I try to make it a point to watch any and all gay-themed titles heading out to theaters or on DVD whenever possible, not just because I myself am gay, but the films can help be a gauge of where we are in the struggle for equal rights. I Now Pronounce You Chuck and Larry wants to be an understanding comedy for the “Joe six-pack” crowd that would presumably flock to the movies to see Adam Sandler as a faux queer. Unfortunately, along the way we have to suffer through incredibly tasteless and unfunny jokes aimed not only at gays, but African-Americans, women, Asians, fat people and who knows who else. Maybe if you’re Mel Brooks or the Farrelly Brothers–maybe–you can get away with this broad crude humor done in a burlesque style, but director Dennis Dugan is no Brooks. He’s not even a Dennis Dugan of old (which I’ll explain later) when dealing with homosexuality in this awful comedy.
The basic premise is that Larry (Kevin James) and Chuck (Adam Sandler) are best friends working side-by-side for years as Brooklyn firefighters. Larry’s a widower who’s about to be screwed out of his benefits for his two kids if he doesn’t find a marrying partner quickly. Thus, he talks his womanizing best pal into registering as his domestic partner (in an incredibly unconvincing scene) and later into marrying him. Of course, the suspicious Feds have to be hot on their trail poking around in Chuck and Larry’s garbage to create some sort of contrived antagonist.
What would a comedy about straights playing gay be without the cliched scenes like “are you going to share the same bed with me” gag and “here’s the part where they are both about to kiss” joke. The latter yuk is shown two different times with each one handling Chuck and Larry’s potential kiss as though these guys were diffusing an atomic bomb instead of swapping smooches. It’s cheap, ridiculous hyperbolic tension intended to get the audience screaming in disbelief that these macho guys are going to actually swap spit! This bullshit might have been funny to audiences in 1970 or even earlier, but now it seems really tired and desperate.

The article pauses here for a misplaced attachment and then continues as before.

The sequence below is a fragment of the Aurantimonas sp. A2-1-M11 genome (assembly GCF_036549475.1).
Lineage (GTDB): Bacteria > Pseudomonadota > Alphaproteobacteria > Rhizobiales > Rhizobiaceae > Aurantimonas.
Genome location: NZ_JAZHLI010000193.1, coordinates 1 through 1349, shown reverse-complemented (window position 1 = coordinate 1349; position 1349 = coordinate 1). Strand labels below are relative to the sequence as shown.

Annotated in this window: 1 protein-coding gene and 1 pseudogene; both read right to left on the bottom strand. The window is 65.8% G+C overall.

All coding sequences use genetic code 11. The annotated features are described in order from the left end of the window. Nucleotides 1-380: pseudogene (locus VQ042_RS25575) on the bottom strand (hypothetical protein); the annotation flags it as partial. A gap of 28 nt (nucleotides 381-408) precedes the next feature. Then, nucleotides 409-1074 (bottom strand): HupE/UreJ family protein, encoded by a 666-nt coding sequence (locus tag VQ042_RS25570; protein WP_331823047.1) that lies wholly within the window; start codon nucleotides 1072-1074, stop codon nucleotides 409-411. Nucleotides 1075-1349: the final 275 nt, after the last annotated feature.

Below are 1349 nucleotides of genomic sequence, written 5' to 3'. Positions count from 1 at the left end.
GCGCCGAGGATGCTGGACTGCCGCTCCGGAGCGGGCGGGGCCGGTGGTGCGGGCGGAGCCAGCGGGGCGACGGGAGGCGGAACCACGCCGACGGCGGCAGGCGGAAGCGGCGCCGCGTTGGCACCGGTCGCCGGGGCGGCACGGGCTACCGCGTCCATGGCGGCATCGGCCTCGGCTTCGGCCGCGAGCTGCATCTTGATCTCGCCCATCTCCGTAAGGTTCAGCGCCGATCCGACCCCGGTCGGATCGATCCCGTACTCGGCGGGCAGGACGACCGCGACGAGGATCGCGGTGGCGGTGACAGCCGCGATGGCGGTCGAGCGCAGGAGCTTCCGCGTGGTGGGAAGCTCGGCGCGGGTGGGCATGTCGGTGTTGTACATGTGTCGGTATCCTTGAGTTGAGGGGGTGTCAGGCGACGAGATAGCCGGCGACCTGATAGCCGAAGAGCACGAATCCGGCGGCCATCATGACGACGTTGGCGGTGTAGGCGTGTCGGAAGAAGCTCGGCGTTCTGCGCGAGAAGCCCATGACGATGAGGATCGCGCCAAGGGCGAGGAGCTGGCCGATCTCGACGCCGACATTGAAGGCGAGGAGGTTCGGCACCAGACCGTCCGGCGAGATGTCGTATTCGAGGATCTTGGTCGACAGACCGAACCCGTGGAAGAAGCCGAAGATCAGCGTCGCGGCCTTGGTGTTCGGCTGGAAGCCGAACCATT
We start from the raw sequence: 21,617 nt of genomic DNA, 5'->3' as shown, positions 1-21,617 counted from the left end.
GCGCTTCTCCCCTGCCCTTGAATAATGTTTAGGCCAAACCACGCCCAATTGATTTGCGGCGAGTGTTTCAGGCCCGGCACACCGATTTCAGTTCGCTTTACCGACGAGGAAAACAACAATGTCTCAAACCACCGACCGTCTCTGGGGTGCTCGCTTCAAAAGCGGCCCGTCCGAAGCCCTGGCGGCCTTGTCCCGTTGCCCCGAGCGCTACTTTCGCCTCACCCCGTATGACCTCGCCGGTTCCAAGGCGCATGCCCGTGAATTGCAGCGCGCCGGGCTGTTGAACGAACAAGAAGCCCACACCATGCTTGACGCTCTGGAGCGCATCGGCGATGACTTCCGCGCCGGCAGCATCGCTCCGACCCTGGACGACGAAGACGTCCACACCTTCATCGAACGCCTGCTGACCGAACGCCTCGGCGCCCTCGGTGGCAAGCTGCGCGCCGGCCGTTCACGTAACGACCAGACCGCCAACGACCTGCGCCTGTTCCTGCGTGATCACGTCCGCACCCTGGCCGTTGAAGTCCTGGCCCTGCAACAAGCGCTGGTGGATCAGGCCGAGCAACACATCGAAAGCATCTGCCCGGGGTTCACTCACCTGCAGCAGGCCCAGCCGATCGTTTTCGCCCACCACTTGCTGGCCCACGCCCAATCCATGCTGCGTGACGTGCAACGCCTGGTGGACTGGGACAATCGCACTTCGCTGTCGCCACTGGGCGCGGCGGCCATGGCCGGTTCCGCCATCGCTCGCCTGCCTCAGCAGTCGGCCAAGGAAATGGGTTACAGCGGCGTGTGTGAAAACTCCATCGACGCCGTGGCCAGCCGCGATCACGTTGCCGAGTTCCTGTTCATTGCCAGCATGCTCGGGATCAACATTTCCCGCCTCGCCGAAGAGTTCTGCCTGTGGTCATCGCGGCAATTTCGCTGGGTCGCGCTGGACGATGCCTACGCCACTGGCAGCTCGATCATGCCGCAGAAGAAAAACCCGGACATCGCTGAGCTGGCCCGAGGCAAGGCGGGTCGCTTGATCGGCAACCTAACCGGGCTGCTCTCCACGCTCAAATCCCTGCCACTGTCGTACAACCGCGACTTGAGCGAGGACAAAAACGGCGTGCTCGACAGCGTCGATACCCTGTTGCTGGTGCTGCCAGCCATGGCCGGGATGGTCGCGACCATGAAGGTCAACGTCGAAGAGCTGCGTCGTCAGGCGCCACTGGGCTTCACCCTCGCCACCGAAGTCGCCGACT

Other scenes that should make the Brooklyn Fire Department consider a defamation lawsuit include one of the most sexist I’ve seen in a long time. Chuck gets seriously injured is rushed to the hospital and is treated by a young female doctor he calls “Dr. Honey.” His firefighter buddies stop by to further demean her by leering like they were the Porky’s high school boys. Incredibly, the same doctor shows up later at Chuck’s apartment dressed in a skimpy negligee, proving once again that in many Hollywood movies, smart professional women are not much more than hoes waiting to let it all out.
After the movie trods along this type of Neanderthal muck for two-thirds of its running time, we suddenly get “the change,” telling us they were only kidding about being racist, sexist and homophobic before. I get really pissed when this happens. It’s an indication the writers and filmmakers don’t have the brass balls to finish what they start and are being coy with their prejudices. Examples: we get to see Chuck supporting the dancing aspirations of Larry’s son (Larry was nervous about the queerness of this hobby before–nice message for boys, eh?); Chuck and Larry attend a gay rave and even punch out the leader of an anti-gay group protesting outside the club (yeah, that happens every night in New York City), in a scene that reflects the worse type of pandering patronizing to gays I’ve seen in a very long time. The stars and writers (including Alexander Payne & Jim Taylor–WTF?!) know they’re not being genuine about the “reform,” and we know it too.
This movie is so bad, it can’t even (or perhaps is too lazy to) hide the fact that they steal scenes from better gay movies. The movie’s most intimidating character comes out of the closet in a scene lifted right out of Victor/Victoria and the entire climatic courtroom scene–one of those “gather-the-community-’round-so-the-secrets-can-come-out” type events–is so embarrassingly like In & Out, it has to be proof the filmmakers thought that no beer-drinkin’ Joe ever saw the Kevin Kline comedy. But the most heartless and tasteless scene in the entire movie is an obvious reference to Brokeback Mountain when Larry holds a shirt owned by his deceased wife and sniffs it, mocking the pacing and the movement of the tragic film.
I’m almost done ranting about this swill, but I want to point out one more thing. Director Dennis Dugan starred in a gay comedy thirty years ago called Norman, Is That You? It’s a bad comedy to be sure, but it doesn’t stretch credibility to the breaking point like this new film. In it, he played a gay character with some humanity and genuine love. I have to wonder what he was thinking when he was making this film. Did he try to learn from the mistakes of the previous movie or subsequent ones? Did he have any say whatsoever in this (if not, I would tend to blame Sandler for this mess since it’s his production company behind Chuck and Larry)? Can he find an openly gay actor who actually understands what it’s like to be closeted and come out or at least someone much more gay-positive for any future gay comedies? Please?